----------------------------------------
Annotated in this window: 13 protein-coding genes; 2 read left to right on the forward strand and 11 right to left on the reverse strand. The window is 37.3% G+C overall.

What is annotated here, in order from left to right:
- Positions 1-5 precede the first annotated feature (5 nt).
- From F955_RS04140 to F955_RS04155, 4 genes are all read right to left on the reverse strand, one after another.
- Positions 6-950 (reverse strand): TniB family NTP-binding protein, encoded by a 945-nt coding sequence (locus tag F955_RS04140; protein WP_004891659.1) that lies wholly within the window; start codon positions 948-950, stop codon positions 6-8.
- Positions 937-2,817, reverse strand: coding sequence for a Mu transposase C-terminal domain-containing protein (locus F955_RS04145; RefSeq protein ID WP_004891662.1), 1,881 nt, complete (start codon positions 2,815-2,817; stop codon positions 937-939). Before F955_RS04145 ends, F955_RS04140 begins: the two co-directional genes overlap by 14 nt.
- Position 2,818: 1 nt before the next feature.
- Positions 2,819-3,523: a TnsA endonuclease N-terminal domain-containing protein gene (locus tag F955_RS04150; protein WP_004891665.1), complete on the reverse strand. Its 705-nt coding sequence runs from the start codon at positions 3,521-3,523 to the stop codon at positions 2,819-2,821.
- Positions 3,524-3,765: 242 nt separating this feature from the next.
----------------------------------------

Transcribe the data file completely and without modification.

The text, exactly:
Annotated in this window: 13 protein-coding genes; 2 read left to right on the forward strand and 11 right to left on the reverse strand. The window is 37.3% G+C overall.

What is annotated here, in order from left to right:
- Positions 1-5 precede the first annotated feature (5 nt).
- From F955_RS04140 to F955_RS04155, 4 genes are all read right to left on the reverse strand, one after another.
- Positions 6-950 (reverse strand): TniB family NTP-binding protein, encoded by a 945-nt coding sequence (locus tag F955_RS04140; protein WP_004891659.1) that lies wholly within the window; start codon positions 948-950, stop codon positions 6-8.
- Positions 937-2,817, reverse strand: coding sequence for a Mu transposase C-terminal domain-containing protein (locus F955_RS04145; RefSeq protein ID WP_004891662.1), 1,881 nt, complete (start codon positions 2,815-2,817; stop codon positions 937-939). Before F955_RS04145 ends, F955_RS04140 begins: the two co-directional genes overlap by 14 nt.
- Position 2,818: 1 nt before the next feature.
- Positions 2,819-3,523: a TnsA endonuclease N-terminal domain-containing protein gene (locus tag F955_RS04150; protein WP_004891665.1), complete on the reverse strand. Its 705-nt coding sequence runs from the start codon at positions 3,521-3,523 to the stop codon at positions 2,819-2,821.
- Positions 3,524-3,765: 242 nt separating this feature from the next.